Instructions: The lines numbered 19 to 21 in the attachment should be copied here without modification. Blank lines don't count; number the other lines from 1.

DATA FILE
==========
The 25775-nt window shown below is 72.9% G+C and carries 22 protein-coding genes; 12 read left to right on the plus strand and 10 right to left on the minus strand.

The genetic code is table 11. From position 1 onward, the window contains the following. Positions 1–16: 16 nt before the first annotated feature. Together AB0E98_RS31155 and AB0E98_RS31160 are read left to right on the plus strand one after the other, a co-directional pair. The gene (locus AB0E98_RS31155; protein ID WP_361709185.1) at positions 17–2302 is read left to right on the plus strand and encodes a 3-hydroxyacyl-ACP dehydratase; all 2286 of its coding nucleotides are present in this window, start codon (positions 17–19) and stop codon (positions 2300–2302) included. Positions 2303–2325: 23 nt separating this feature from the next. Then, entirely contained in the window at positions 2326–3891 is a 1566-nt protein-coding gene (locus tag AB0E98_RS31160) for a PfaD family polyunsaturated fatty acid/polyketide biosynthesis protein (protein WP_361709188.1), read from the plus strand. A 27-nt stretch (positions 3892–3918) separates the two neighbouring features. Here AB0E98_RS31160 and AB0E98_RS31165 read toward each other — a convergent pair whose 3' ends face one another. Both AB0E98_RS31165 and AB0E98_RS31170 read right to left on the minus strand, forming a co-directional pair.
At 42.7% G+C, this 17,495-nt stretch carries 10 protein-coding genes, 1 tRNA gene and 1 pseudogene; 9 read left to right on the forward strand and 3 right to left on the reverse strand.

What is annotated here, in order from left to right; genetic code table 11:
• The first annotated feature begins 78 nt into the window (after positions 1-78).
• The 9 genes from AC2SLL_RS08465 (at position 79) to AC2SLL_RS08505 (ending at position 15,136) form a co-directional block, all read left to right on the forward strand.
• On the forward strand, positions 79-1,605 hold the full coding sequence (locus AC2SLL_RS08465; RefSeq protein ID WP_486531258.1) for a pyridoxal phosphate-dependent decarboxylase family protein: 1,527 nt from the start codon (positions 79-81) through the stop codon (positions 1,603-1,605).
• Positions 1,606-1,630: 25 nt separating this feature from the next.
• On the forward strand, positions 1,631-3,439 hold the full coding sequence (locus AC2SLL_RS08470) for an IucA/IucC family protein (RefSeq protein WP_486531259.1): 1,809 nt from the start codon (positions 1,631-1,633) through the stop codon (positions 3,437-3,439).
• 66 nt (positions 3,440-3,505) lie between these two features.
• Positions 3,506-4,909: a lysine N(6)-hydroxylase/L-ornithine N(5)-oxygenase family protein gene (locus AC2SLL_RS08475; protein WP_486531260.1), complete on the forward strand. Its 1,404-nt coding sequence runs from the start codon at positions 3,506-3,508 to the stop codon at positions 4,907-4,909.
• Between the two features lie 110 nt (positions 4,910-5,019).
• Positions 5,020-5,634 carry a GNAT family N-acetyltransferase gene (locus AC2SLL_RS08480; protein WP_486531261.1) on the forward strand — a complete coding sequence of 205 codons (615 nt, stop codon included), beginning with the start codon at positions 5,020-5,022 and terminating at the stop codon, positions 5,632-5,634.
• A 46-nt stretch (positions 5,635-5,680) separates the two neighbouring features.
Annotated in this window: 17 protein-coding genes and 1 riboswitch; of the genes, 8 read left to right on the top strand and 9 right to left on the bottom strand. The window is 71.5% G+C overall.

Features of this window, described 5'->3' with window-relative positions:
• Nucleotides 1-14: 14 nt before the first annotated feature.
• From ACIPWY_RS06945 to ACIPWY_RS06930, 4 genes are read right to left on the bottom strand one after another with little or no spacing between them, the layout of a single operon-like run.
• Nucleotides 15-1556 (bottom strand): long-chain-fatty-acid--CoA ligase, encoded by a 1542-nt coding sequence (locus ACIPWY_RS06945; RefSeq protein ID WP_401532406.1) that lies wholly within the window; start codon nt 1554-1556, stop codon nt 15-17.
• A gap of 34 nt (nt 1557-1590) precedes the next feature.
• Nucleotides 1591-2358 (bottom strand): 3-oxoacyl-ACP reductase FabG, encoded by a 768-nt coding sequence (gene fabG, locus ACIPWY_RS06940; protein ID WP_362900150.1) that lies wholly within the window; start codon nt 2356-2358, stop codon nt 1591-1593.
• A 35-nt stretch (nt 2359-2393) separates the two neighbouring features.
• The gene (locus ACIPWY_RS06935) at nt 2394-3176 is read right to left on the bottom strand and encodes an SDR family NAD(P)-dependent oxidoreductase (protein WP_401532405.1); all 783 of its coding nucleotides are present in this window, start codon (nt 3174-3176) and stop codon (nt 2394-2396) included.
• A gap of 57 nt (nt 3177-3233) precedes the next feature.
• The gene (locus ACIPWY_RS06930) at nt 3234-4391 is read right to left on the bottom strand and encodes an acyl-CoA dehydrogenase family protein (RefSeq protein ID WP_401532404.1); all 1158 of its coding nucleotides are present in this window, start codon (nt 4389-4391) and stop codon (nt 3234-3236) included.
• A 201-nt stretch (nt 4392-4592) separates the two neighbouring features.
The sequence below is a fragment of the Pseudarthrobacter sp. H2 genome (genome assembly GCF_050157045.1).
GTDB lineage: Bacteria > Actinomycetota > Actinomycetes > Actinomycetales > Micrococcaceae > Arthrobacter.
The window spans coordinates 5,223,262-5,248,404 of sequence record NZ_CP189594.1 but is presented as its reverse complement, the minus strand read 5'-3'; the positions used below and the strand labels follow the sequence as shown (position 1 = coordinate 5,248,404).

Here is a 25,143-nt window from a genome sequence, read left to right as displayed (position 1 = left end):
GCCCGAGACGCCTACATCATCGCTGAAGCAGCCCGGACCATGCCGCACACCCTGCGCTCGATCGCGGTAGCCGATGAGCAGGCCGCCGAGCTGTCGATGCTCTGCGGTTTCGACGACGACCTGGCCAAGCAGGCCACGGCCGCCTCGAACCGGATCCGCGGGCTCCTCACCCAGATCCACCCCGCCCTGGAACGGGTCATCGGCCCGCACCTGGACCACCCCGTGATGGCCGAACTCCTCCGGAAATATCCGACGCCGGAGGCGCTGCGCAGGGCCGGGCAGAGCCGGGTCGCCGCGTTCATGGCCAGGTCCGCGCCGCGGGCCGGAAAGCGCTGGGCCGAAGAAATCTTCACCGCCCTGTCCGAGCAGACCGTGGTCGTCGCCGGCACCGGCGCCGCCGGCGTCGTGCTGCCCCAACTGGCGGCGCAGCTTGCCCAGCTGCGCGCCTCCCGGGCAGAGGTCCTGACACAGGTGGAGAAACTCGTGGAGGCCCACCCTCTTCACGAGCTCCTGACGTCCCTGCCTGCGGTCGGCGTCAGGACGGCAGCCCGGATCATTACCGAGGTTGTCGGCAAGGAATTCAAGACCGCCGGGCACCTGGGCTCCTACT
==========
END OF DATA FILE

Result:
• Nucleotides 15-1556 (bottom strand): long-chain-fatty-acid--CoA ligase, encoded by a 1542-nt coding sequence (locus ACIPWY_RS06945; RefSeq protein ID WP_401532406.1) that lies wholly within the window; start codon nt 1554-1556, stop codon nt 15-17.
• A gap of 34 nt (nt 1557-1590) precedes the next feature.
• Nucleotides 1591-2358 (bottom strand): 3-oxoacyl-ACP reductase FabG, encoded by a 768-nt coding sequence (gene fabG, locus ACIPWY_RS06940; protein ID WP_362900150.1) that lies wholly within the window; start codon nt 2356-2358, stop codon nt 1591-1593.